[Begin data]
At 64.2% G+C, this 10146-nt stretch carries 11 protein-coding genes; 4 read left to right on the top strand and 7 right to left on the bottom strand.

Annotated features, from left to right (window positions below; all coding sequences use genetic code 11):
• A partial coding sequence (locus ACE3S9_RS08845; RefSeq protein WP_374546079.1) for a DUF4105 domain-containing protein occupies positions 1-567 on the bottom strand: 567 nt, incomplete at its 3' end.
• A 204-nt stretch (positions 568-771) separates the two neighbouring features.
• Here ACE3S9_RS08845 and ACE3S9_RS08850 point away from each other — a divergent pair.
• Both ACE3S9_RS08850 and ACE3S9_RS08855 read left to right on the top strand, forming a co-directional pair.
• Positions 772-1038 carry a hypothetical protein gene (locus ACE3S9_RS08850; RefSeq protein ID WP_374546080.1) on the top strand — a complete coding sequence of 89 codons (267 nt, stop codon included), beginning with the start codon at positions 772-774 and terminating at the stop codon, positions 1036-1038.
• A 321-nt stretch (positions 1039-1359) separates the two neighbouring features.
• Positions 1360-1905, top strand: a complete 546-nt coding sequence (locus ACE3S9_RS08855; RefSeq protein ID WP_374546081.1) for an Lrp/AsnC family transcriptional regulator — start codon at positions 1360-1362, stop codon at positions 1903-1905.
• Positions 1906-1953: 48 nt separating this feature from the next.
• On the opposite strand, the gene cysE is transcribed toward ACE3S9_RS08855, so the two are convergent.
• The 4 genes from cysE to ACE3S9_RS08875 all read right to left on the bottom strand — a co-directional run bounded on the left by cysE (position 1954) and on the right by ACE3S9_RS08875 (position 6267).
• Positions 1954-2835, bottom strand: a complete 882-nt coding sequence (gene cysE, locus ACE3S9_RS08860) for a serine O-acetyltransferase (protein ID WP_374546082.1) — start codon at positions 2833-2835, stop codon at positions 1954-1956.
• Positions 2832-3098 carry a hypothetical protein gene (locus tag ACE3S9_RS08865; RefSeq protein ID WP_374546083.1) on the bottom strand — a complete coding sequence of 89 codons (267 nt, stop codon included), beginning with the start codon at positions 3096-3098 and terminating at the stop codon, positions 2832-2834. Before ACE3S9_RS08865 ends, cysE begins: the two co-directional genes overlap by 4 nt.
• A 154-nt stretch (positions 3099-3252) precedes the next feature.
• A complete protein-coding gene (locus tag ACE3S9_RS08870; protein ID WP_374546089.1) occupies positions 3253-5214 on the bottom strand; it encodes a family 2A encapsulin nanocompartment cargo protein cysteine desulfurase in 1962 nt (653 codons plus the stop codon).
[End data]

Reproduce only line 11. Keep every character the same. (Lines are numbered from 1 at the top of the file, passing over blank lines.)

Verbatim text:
• On the opposite strand, the gene cysE is transcribed toward ACE3S9_RS08855, so the two are convergent.